Mainstream tech startups have been vital to jumpstarting new firm innovation in America. Policymakers are increasingly interested in whether this will drive similar innovation in the hard-hit manufacturing sector. Among the most visible new movements of late is the maker movement, a bottom-up force representing the latest inspiration for students to pursue learning and applying science, technology, engineering, and math (STEM).
While most people have been busy adjusting education to the digital economy, some refuse to discard manufacturing as an economic engine and a skill – all without turning a blind eye to the global competitive landscape. The idea from its most vocal advocates in the United States – Tim O’Reilly and Dale Dougherty – was to resuscitate the innovative and creative spirit that drives competitiveness in making solutions.
Through Maker Faire and “Makeathon” events, as well as burgeoning “makerspaces,” the maker movement soon found its way into the youth culture in the United States. Today’s entrepreneurial makers are a growing army of everyday citizens who are using new tools and techniques to launch businesses. They are doing so by applying STEM knowledge to manufacturing, and capitalizing on technological advances, such as CNC routers, and other desktop machine tools.
You have probably seen many such startups on platforms like Etsy, Kickstarter, and Indiegogo, where maker entrepreneurs seek support, such as access to startup funding, mentoring and general business advice. While technological tools are helping “DIY” hobbyists and tinkerers scale their production and innovative capacity, growing maker businesses also rely on networks that can help them access manufacturers with the right expertise, gain a foothold on distribution channels, and mentors that will guide them on patenting and IP issues.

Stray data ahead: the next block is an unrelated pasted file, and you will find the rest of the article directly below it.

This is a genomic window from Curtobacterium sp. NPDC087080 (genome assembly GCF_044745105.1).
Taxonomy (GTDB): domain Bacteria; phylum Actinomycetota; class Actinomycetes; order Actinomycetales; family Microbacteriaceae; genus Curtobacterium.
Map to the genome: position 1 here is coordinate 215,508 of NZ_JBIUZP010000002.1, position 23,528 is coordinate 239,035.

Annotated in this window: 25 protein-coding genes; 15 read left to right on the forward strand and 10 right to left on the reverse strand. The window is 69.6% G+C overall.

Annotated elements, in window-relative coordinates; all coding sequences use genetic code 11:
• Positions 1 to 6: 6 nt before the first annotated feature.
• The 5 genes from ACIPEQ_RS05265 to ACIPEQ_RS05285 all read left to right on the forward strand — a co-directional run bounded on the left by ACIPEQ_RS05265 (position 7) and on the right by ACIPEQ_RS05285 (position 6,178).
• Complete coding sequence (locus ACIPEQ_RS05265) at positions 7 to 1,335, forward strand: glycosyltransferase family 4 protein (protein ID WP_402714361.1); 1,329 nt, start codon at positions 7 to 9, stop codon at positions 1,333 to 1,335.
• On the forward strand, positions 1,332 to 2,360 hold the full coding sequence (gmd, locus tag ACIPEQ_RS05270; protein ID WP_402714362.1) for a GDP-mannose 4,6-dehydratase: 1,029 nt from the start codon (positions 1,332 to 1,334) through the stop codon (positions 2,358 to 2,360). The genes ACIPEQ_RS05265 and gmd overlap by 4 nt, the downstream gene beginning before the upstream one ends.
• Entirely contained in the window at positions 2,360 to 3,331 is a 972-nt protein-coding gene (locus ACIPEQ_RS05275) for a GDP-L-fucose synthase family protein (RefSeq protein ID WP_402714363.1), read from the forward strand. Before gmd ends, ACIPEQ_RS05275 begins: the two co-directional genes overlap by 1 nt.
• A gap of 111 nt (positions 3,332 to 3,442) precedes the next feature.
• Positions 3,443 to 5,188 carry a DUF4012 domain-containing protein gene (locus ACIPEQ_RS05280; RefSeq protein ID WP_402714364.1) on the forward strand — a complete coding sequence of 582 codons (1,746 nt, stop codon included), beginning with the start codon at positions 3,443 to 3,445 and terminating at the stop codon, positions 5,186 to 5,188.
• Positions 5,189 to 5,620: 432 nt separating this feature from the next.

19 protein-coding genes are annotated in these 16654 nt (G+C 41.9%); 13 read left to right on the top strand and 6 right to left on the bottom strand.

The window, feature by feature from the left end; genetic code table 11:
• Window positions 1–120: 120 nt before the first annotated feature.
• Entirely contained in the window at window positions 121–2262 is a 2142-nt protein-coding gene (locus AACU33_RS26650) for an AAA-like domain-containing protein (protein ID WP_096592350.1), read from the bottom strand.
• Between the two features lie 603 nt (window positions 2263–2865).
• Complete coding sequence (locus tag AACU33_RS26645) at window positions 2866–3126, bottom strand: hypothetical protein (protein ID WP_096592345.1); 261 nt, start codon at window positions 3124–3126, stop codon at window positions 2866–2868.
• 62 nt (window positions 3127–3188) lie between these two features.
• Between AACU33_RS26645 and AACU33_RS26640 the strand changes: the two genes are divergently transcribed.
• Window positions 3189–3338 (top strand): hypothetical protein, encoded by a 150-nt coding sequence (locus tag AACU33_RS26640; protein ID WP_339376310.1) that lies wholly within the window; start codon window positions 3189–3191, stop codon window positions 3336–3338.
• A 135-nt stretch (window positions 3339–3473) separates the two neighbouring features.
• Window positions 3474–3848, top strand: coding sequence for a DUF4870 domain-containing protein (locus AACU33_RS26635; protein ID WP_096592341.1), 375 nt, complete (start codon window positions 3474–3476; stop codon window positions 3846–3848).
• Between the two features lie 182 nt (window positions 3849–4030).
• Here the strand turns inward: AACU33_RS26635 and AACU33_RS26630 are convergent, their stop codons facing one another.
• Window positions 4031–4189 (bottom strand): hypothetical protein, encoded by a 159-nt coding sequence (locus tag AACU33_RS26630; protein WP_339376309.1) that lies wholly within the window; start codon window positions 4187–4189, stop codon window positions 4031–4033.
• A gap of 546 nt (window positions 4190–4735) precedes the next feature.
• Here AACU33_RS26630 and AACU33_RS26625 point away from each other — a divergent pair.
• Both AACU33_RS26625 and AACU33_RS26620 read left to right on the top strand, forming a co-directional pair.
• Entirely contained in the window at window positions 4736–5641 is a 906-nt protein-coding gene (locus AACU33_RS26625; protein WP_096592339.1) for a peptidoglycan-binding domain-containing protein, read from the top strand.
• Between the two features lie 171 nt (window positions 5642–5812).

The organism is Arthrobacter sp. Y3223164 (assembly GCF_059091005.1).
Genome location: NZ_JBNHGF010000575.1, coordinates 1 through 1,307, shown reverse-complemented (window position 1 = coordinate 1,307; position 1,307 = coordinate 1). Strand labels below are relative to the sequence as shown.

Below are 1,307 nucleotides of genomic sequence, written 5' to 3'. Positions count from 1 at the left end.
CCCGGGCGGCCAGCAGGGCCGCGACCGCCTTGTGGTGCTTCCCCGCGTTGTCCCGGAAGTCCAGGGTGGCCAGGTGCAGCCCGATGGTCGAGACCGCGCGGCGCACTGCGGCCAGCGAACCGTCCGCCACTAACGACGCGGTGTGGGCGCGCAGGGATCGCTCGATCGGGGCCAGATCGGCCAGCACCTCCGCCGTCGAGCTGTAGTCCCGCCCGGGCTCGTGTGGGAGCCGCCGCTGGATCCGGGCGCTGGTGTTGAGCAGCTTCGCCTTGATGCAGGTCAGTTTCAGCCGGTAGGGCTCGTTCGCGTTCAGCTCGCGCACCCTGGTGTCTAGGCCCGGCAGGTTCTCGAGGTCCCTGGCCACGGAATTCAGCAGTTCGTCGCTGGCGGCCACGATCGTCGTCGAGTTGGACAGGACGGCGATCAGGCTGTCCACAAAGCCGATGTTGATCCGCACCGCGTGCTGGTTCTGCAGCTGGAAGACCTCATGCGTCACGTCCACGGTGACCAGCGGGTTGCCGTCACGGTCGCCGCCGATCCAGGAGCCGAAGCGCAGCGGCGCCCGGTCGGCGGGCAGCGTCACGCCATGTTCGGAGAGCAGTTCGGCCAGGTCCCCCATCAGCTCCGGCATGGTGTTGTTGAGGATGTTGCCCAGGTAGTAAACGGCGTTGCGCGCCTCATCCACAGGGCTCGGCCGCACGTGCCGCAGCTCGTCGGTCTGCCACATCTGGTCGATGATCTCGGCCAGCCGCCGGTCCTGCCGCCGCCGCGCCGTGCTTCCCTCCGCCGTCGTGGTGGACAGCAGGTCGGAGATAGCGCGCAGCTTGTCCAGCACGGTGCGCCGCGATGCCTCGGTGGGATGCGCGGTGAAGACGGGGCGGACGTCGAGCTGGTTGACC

Many federal policymakers caught a glimpse of the maker movement when President Barack Obama hosted the first-ever White House Maker Faire last June. At the event, the President called on students to be proud of America as a nation of maker entrepreneurs.
Like entrepreneurs in other fields, makers are inspired by the dual and reinforcing opportunities to do well and do good by inventing concepts or re-inventing products to make them safer, greener, more affordable, or simply better. In fact, makers are found across various industries well beyond craft making. Maker nurses, for example, have been busy prototyping new tools that will aid in patient care, such as San Francisco’s Jane Chen who developed Embrace, a baby incubator at 1 percent of the price of the existing technology. Her incubator does not require electricity, opening the potential to save prematurely born babies in in remote villages and rural areas.
Makers in education are making great strides to expand the access and quality of education, like Manu Prakash, of Palo Alto, California, and his $5 chemistry set. Inspired by his experience growing up in India, he has been working to bring affordable scientific tools to schoolchildren and laboratories in every corner of the globe. The chemistry set he created allows students to explore important issues like water quality and contamination.